The Kree have cosmic abilities, which means any Captain Marvel will as well. The Skrulls aren’t nearly as cosmically powered, but they do have the ability to shapeshift. This has lead to stories where famous characters have been revealed to have been Skrulls for years. These stories have lead to mixed receptions from fans.
Mar-Vell: The first Captain Marvel was, incidentally enough, named Mar-Vell. This is the only incarnation to have Stan Lee’s name connected to it. He and Gene Colan created the character in the mid 1960s.
Monica Rambeau: The second Captain Marvel was Monica Rambeau, created by Roger Stern and John Romita Jr. This was the Captain throughout the 1980s.
Genis-Vell: The son of Mar-Vell took over the mantle in 1993. Created by Ron Marz and Ron Lim, this is the look that a lot of fans probably remember.
Phyla-Vell: Genis’s sister, created by Peter David and Paul Azaceta
Khn’nr: A skrull posing as Mar-Vell during the Secret Invasion storyline. This may or may not be what will happen with Jude Law in the movie. Khn’nr was created by Paul Jenkins and Tom Raney.
Noh-Varr: The last Captain before Carol, and was one of the Dark Avengers. Created by Grant Morrison and JG Jones.
And that brings us to Carol Danvers
Carol Danvers may be like the seventh Captain Marvel to come along, but she was a fixture in the Marvel Universe long before that. In fact, the character is over 50 years old.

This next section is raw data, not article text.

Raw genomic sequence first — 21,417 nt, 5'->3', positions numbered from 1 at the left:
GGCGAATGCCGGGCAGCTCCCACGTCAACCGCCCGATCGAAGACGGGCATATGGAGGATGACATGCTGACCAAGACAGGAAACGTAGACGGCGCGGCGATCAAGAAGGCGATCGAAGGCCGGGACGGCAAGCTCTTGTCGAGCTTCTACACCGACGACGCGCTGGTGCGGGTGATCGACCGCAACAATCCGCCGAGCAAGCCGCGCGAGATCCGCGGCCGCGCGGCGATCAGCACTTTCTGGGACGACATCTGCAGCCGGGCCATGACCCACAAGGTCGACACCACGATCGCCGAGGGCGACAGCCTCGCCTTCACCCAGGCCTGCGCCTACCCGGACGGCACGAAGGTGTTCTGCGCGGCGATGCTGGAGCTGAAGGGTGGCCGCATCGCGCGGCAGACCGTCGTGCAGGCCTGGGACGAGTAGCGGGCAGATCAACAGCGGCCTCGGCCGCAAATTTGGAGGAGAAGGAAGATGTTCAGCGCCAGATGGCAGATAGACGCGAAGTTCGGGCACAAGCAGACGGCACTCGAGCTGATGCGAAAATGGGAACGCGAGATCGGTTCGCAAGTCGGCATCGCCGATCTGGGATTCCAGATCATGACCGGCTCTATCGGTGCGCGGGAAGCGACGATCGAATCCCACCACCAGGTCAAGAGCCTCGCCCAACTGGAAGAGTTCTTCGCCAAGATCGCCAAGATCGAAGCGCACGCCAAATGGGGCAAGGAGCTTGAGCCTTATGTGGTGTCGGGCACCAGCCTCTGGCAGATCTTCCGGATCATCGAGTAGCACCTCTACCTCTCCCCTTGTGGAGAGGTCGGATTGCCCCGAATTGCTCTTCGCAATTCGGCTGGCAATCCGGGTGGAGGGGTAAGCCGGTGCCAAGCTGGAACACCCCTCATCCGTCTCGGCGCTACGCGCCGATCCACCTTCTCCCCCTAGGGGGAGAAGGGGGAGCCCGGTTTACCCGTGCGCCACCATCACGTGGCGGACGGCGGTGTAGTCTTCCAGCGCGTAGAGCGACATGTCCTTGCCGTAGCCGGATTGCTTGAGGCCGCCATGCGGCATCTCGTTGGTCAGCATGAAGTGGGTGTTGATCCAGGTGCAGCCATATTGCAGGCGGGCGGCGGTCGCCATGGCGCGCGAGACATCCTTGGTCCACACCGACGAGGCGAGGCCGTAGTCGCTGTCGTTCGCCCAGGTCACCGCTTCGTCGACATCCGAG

She first appeared in 1968 as an Air Force security officer, and was an ally of the original Captain Mar-Vell. In the 1970s, she became Ms. Marvel. This is the name most associated with her throughout her run. The pilot aspect comes from the Ultimate Universe
She is a Human/Kree hybrid, which allows her to have the Kree abilities, while still keeping her human appearance. In the 2000s, she was also known as Warbird, and as Binary.
Her main powers include super strength, flight, and the ability to survive in space without air. Over time, she developed a “seventh sense” ability to see into the near future. As Binary, she also gained an energy absorption power. Simply put, she can absorb energy and dissipate it back out.
Seth, Train, and Leadbase dive into the controversial news surrounding the film’s release. They do not take political stances when we talk about things like this, but there are things that are pretty hard to ignore.
- Rotten Tomatoes “Want To see” ratings have been disabled due to negative reviews
- While it can’t be proven, it’s a pretty safe bet that some, if not most, of these reviews are “troll” reviews by people without any real narrative
- A lot of people are making blanketed statements when discussing these reviews
- A lot of male Marvel fans have been wanting a Black Widow movie for years
- No large scale boycott of Wonder Woman happened with male fans
- Alita Battle Angel has been readily praised as a good example of a woman in a sci-fi action lead role
One other thing worth mentioning, we had this poll on our Facebook page asking people if they were planning on seeing Captain Marvel this weekend. After approximately 150 votes, it was still 57% to 43% in favor.
In the last segment of the show, Nic gives a detailed (SPOILERS!) review of Alita: Battle Angel, and gives comparisons to the Captain Marvel controversy regarding content
If you want to hear more about the “Strong Female Character” types, check out our second episode entitled “Warriors Of Estrogen” linked below
Also, check out the project Nic talked about at the end of the show, Comfort & Adam!